Unintentional fun with Aircrack-ng at DerbyCon 5.0

Posted by on Sep 24, 2015 in Security | No Comments
Unintentional fun with Aircrack-ng at DerbyCon 5.0

During the DerbyCon 5.0 training sessions this week, you could find plenty of access points being created. You get everything from hilarious names and references to simple emojis:


I was asked to writeup what I indirectly accomplished, so here it goes. I wanted to take a stab at creating a handful of APs that when combined, would render out with ASCII art that said DerbyCon. So I fired up VIM and created a text file called “essids.txt” with the following:


I then placed my wireless card into monitor mode, checked for a channel that wasn’t already swarming with traffic (channel 8 at the time) and configured airbase-ng (included with the Aircrack-ng suite) with the following command:


For your reference:

  • -c 8: Create the AP on channel 8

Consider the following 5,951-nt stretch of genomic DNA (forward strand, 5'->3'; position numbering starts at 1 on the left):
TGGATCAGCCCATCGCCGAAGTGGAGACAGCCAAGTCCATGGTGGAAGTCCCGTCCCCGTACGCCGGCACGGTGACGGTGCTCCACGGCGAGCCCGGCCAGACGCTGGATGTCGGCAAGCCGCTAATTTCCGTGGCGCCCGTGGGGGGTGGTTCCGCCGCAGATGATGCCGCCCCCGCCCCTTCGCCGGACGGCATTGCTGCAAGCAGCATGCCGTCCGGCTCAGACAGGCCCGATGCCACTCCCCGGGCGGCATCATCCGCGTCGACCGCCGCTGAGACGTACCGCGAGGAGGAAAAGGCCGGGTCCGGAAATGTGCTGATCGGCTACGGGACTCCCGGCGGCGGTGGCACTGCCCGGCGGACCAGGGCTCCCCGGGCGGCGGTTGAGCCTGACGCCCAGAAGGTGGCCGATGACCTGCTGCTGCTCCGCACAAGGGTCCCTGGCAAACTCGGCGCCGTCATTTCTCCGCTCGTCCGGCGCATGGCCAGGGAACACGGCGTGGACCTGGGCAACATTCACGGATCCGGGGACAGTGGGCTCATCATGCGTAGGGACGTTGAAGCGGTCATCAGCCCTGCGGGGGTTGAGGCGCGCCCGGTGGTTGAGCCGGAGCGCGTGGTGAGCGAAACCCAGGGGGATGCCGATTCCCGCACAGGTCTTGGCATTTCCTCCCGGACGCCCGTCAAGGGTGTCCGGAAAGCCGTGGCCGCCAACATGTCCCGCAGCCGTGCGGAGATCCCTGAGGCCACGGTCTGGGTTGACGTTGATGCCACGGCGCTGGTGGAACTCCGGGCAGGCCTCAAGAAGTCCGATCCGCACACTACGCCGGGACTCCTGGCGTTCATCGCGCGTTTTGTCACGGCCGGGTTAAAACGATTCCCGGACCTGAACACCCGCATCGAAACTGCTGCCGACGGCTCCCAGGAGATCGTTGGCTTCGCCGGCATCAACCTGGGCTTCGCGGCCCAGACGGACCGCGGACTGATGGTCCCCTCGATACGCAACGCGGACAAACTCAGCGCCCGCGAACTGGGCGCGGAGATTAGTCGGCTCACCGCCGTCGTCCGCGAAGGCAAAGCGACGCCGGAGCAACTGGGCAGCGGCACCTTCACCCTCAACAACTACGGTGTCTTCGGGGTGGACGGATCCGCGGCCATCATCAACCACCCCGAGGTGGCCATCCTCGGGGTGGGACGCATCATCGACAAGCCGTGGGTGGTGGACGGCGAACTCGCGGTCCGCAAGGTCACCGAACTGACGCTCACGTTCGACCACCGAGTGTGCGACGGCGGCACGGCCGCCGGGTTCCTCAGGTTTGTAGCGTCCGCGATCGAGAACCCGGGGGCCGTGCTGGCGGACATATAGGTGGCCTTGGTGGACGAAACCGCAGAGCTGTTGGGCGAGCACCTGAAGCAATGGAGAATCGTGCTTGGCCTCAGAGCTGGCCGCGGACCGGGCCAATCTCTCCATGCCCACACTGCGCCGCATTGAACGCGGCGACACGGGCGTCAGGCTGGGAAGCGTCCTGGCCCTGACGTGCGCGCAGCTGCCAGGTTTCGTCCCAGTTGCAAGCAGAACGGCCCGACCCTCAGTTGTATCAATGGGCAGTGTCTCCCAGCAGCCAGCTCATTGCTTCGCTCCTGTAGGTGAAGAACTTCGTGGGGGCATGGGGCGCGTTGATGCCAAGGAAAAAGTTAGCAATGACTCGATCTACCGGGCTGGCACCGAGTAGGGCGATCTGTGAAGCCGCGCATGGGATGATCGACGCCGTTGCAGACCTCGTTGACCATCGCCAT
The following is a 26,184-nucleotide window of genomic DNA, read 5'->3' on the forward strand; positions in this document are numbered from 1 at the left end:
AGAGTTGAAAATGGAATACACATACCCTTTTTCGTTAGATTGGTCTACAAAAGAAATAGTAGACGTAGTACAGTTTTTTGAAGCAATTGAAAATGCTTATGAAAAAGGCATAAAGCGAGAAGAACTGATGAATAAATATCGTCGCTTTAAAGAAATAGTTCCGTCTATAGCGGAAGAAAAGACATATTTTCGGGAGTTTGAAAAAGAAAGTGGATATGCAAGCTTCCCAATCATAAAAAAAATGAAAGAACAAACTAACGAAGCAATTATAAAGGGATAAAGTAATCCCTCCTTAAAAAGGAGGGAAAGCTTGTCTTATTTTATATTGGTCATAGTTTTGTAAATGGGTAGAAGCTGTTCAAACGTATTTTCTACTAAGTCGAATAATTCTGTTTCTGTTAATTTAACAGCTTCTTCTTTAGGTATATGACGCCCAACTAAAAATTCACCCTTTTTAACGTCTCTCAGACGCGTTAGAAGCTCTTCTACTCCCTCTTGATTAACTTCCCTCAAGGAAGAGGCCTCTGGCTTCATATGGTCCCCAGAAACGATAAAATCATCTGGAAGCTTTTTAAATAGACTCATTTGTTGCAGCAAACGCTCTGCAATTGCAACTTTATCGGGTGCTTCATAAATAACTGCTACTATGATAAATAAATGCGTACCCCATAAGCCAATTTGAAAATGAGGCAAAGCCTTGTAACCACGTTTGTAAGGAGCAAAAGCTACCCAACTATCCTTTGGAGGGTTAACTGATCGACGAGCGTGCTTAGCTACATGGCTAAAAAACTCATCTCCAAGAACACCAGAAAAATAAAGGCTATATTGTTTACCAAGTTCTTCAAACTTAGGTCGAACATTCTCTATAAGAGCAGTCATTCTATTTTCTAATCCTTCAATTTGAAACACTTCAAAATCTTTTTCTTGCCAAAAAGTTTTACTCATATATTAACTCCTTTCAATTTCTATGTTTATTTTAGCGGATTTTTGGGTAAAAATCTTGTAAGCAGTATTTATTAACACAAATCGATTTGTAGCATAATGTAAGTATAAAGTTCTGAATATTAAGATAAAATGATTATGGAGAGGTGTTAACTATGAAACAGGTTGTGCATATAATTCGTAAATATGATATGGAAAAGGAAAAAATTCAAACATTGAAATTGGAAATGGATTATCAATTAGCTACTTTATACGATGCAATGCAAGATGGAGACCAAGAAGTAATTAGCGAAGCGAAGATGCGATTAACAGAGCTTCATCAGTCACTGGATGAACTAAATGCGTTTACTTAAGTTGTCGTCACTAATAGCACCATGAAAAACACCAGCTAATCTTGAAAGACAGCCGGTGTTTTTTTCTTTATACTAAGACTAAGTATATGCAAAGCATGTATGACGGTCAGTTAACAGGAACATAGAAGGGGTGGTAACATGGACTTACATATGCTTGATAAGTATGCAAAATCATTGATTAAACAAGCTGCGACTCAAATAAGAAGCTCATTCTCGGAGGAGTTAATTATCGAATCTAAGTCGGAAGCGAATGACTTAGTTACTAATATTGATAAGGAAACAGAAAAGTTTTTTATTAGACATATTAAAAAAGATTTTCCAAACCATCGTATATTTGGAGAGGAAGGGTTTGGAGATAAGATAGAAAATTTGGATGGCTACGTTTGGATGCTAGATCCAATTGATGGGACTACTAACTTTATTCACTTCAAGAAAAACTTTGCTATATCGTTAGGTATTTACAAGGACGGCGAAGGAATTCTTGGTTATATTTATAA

• –essids essids.txt: A file consisting of a list of APs to create, separate by newlines
  • wlan0mon: The name of your interface, in monitor mode

You can see in the airbase-ng output, that my APs had been created successfully. Opening up the wireless menu on my Mac, I see only a single AP had been created (sad clown). In my troubleshooting, I open airodump-ng expecting to see multiple APs but instead find a single BSSID, which appeared to be cycling through the entire supplied list of ESSIDs.

If you look at the earlier output from airbase-ng, you’ll see that airbase-ng is only creating a single BSSID for all of the ESSIDs (rather than a unique BSSID for each ESSID) thus updating the display name of the AP at a rapid rate. All of this occurred while sitting in an awesome class being lead by Mister X (@aircrackng), who says that this behavior (the lack of additional BSSIDs) was indeed a bug.

This unintended outcome became my new intentional outcome, so a new file was created:


The repeating lines were to simulate “pausing” the message long enough so that it is readable when being viewed in airodump-ng (unfortunately, each OS handles updating the ESSID differently). The end result was kind of fun (and POSSIBLY somewhat pointless):

Leave a Reply